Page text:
• skyline parent

    I don’t have an answer to the question asked, but am guessing that the fact that the teachers’ contract needs to be negotiated this year does not bode well for OEA members. It won’t be the least painful cut, and may be one of the most painful possible, but it may come from the teachers – via lack of raises, pay cuts, increased class sizes, etc… all of which affect students.

    I have had children in OUSD schools for the past 18 years and feel saddened that the takeover (5 years? ago) by the state and the protracted strike (13 years ago) were not even the bottom. It seems that we are now there.

  • Ex-OUSD staff

    All the cuts up to “reduce money given to schools” look like a good idea because they follow the fundamental principle of keeping cuts as far away from the classroom as possible. Eliminating the practice of taking away unspent money at the end of the year is a great idea. Under the old system principals would tell staff there was money left at the end of the year and it had to be spent within days – not a good way to maximize the effectiveness of what minimal funds you do have. Since those expenses were not part of an overall educational plan or budget and purchases were often redundant or unnecessary. As a teacher, what was really frustrating to me, is that that money would show up at the END of the year, two weeks before summer.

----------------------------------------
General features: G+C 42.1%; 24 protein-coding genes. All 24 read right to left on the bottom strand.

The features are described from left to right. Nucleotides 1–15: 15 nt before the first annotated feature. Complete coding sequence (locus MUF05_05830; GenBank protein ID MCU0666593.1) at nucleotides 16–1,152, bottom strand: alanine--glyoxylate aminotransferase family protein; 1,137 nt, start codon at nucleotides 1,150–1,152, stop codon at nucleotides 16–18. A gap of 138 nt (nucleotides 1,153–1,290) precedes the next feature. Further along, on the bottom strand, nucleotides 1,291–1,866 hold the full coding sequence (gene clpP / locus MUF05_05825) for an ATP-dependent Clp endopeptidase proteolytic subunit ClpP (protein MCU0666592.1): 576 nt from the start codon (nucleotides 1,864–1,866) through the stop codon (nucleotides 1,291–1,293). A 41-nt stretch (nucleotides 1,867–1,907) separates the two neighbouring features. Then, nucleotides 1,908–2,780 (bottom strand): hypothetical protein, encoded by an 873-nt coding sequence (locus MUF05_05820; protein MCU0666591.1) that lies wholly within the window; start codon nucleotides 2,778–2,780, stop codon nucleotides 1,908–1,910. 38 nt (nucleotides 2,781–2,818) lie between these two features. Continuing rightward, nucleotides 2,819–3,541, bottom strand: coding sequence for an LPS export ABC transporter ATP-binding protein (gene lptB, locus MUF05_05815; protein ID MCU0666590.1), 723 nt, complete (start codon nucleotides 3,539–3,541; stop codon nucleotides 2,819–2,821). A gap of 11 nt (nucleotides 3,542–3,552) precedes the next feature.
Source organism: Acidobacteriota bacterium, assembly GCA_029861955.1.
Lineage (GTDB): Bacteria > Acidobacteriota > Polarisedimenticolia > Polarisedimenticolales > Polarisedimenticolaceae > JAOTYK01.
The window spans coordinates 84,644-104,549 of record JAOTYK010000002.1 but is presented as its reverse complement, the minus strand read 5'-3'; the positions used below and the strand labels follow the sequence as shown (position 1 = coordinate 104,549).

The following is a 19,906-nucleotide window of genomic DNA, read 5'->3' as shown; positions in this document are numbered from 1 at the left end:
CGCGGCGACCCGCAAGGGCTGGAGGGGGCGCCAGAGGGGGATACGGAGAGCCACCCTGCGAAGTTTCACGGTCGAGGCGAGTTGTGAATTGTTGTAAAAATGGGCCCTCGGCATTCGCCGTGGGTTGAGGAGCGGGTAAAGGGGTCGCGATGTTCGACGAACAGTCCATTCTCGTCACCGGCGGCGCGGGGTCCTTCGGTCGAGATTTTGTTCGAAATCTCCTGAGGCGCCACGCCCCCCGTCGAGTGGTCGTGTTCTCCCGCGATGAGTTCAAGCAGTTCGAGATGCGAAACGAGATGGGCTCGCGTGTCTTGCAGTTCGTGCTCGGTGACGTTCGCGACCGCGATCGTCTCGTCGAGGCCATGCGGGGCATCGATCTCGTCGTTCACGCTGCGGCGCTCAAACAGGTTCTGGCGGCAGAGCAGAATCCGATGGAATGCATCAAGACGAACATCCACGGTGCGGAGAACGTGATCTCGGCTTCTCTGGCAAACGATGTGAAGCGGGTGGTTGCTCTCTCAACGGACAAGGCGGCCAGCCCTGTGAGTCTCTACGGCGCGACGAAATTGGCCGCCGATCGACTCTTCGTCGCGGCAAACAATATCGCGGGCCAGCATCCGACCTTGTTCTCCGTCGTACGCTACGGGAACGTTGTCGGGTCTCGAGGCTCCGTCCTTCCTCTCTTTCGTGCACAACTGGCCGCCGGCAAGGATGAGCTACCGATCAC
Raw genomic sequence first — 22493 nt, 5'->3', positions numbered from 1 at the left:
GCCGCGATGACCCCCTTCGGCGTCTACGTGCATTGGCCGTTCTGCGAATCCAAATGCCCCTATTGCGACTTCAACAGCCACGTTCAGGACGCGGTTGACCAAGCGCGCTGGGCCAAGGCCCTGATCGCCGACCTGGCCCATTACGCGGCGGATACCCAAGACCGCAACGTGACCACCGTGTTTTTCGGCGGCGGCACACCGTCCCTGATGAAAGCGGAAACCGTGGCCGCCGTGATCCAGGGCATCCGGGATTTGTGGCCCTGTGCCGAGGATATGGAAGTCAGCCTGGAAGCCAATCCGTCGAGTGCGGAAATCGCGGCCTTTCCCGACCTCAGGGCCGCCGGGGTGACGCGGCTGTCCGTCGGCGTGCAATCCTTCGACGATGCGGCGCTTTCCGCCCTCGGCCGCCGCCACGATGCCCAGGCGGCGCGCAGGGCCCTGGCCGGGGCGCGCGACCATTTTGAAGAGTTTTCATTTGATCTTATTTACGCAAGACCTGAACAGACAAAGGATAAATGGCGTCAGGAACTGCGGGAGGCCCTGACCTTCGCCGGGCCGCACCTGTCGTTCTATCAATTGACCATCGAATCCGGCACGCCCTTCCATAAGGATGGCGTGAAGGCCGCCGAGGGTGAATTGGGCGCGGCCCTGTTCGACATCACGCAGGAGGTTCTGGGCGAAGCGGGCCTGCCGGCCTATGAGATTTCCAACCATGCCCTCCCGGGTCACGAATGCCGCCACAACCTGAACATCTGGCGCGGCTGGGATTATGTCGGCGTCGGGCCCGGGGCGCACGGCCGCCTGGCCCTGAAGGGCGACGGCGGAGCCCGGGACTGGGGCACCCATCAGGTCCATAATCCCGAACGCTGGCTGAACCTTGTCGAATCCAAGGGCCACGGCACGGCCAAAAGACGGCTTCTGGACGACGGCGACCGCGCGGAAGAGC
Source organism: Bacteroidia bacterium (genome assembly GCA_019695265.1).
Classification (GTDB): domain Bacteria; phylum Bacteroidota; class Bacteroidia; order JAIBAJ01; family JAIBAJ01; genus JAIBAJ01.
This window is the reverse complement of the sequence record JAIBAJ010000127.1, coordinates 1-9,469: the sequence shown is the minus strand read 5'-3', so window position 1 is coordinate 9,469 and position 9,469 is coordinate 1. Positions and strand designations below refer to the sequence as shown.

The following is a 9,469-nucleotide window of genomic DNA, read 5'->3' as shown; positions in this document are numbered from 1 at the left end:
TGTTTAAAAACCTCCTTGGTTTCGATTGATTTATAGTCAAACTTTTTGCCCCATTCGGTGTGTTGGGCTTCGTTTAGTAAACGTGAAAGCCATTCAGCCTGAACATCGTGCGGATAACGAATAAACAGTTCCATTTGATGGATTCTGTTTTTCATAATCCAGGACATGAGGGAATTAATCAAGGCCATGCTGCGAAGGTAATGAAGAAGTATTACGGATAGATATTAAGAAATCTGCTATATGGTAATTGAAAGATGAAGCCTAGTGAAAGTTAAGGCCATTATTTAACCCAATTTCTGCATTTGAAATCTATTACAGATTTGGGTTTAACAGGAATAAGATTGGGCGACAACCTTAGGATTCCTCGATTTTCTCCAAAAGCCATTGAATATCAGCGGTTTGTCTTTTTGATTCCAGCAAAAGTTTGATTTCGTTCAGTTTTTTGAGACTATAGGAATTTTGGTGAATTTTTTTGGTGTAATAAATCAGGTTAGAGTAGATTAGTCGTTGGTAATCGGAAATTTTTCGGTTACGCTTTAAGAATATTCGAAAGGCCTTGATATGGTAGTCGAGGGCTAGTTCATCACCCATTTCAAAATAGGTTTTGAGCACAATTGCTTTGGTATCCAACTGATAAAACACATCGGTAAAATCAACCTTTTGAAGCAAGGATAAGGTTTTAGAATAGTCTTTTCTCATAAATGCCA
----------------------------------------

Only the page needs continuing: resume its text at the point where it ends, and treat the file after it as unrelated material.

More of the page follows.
• Maria Ku

    Well, all my kids (one – elementary, one – middle school) get from the district is the building and the teachers salaries, oh, yeah, and $20 per year of GATE funds. We, parents, pay for everything in school. In elementary schools there are more PTA employees than district employees.

    I just came back from the PTA meeting where, VERY reluctantly, we approved another salary – for the yard duty supervisor. We did this because district does not pay for anyone to supervise 330 kids during lunch recess. Teachers are not to be touched – they’re at lunch, and the principal said “Sorry, I feel for you, but if you think you need a yard supervisor, pay for it from your own pocket.” We didn’t want to, but we had to.

    Our elementary school doesn’t even get any funds for books to be bought for the library. We do have a library with a librarian, but all out of PTA funds.